As a startup grows from a few people into 30+, there is no role that is more prone to change than that of the tech co-founder. And managing that change correctly is key to the success of the company.
The issue can be framed by first describing the early role of the tech co-founder (TCF): a jack of all trades, the guy/gal who gets the stuff made. The process goes as follows: the founding team brainstorms, the tech head says yeah ok we can do that but not this, and if we try that it would be cool, and it’ll be out in 3 months. And s/he goes to work and figures out everything necessary to make it happen. By a startup’s own definition he or she is bootstrapping, cutting corners, removing superfluous processes just to get to the goal of releasing something that does the job.
The tech co-founder — let’s assume he’s male for simplicity — operates for a couple of years in this mode, part hacker, part strategist, part developer, part designer. His team is tiny, his resources ridiculously constrained, and he’s down in the bloody trenches slugging it out mano a mano.
But then the unthinkable happens: it worked! The product came out, investors got excited, and the company landed a significant funding round. So it started hiring. And growing. And it now employs 30 people. And things start breaking down. Features get delayed. Bug count explodes. The other founders are looking at the techie with vitriol in their eyes. Did we hook up with the wrong guy? Was he not qualified enough? Is he just a small time hacker not ready for the big leagues? On and on… Where in fact the fundamental issue is that the techie was forced to become bipolar. On one side he’s the visionary helping steer the company through tech innovations, and on the other he’s the chap running an overloaded tech team pulled in half a dozen directions. Often the CEO doesn’t even realize that there are two sides to the tech co-founder, or thinks that’s just part of one job, given that he was doing it fine for a couple of years already. The thing though is that it doesn’t scale at all, and the breaking point is when the company reaches the stage where it needs a middle management layer.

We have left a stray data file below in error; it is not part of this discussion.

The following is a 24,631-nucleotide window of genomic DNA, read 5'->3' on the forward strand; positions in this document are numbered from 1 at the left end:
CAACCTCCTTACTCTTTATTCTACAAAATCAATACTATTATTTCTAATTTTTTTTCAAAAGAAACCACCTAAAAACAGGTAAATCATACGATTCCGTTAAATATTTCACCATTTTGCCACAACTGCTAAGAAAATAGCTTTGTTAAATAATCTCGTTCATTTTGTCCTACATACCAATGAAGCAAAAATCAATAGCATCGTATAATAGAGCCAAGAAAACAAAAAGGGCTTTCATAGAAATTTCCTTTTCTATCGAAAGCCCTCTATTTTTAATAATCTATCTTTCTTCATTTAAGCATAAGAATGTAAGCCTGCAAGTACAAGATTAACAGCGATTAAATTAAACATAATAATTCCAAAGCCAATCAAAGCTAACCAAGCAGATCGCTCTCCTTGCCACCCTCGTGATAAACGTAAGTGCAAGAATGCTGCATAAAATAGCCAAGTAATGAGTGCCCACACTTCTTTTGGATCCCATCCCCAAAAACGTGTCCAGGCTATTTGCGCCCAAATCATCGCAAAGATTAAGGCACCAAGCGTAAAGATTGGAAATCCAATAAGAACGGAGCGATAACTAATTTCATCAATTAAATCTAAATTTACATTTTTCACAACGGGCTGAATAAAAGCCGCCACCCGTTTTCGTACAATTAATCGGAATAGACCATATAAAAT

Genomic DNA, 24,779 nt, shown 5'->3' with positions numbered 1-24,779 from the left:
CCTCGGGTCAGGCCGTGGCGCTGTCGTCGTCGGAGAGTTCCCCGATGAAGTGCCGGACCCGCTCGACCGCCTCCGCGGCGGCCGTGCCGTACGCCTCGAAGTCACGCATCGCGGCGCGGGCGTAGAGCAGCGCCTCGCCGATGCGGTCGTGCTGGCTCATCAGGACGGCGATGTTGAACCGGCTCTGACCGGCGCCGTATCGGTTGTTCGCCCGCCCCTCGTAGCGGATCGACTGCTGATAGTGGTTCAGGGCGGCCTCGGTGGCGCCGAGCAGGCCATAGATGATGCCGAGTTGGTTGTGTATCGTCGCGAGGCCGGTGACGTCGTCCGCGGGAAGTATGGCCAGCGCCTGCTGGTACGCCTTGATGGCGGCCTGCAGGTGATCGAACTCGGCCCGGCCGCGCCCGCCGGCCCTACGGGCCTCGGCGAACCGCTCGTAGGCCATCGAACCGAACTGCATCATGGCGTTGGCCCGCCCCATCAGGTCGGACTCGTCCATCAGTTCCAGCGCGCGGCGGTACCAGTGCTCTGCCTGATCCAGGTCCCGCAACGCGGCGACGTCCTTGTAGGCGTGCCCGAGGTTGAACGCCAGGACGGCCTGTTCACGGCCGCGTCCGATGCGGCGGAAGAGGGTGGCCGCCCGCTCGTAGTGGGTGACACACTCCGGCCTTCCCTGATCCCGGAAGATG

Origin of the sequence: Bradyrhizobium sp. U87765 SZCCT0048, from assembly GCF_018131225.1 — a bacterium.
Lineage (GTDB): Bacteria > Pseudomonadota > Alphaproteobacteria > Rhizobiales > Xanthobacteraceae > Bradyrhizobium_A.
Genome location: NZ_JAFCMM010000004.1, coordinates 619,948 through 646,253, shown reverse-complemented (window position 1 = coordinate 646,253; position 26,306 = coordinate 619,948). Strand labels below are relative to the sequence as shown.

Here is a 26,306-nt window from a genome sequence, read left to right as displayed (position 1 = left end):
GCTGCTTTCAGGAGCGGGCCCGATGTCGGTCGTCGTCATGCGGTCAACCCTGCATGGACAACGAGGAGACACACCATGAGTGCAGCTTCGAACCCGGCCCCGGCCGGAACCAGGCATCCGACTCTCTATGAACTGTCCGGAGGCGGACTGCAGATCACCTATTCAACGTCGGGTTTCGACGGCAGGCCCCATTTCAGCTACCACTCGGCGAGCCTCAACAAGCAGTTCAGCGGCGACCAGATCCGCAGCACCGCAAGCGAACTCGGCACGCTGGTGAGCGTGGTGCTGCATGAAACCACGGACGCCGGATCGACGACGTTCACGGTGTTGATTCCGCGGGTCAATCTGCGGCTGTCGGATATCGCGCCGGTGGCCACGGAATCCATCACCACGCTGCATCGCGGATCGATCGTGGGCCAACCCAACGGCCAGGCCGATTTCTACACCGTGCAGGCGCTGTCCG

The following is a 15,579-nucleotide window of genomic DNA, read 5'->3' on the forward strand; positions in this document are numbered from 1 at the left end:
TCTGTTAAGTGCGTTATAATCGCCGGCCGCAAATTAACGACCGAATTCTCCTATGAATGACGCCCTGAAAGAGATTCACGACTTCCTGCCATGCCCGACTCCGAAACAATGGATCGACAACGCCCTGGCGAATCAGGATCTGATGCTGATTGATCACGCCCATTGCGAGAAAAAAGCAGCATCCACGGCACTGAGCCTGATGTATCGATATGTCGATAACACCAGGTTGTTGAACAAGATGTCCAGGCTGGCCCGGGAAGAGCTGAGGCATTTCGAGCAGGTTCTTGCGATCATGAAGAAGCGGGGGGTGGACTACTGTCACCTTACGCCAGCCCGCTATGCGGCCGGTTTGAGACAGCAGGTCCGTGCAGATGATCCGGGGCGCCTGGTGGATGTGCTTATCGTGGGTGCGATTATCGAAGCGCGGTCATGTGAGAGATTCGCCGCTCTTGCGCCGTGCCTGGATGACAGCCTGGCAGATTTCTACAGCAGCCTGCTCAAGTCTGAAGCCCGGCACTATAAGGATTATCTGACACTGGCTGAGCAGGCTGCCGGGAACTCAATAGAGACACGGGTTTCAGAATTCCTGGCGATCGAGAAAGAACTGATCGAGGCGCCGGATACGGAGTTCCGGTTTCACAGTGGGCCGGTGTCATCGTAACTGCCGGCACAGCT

So the tech co-founder must, absolutely and unequivocally, choose his or her path: CTO or VP Engineering. And hire right away the person to fill the other position. And be able to explain to his founding partners the new state of affairs, and why the other person is necessary for the continued growth of their startup. Or simply point them to this post. Here’s a quick cheat sheet of how CTO and VP Engineering differ:
A CTO is:
- A strategist who brings the tech innovation angle to executive discussions
- An articulate and convincing executive
- An architect of global enterprise systems
- The bridge between business and engineering
- The spark of R&D
A VP Engineering is:
- A stellar technology team leader and manager
- A detail-oriented master of process and deliverables
- An expert in best practices of computer engineering
- Obsessed with quality
- Prioritizing reliability over the new shiny tech
I personally never could aspire to become a VP Engineering, but I was a pretty good CTO. I am just not a process guy and there’s no way I could ship anything I didn’t completely design — from needs to features to functional specs — on time. I was really lucky to have paired up with some amazing Engineering heads over the years, and they’ve saved my bacon more times than I can count (here’s looking at you, Martin).
So make sure the tech co-founder knows who she is, or better yet, who she isn’t. It’ll save you all a lot of pain when you start expanding the team.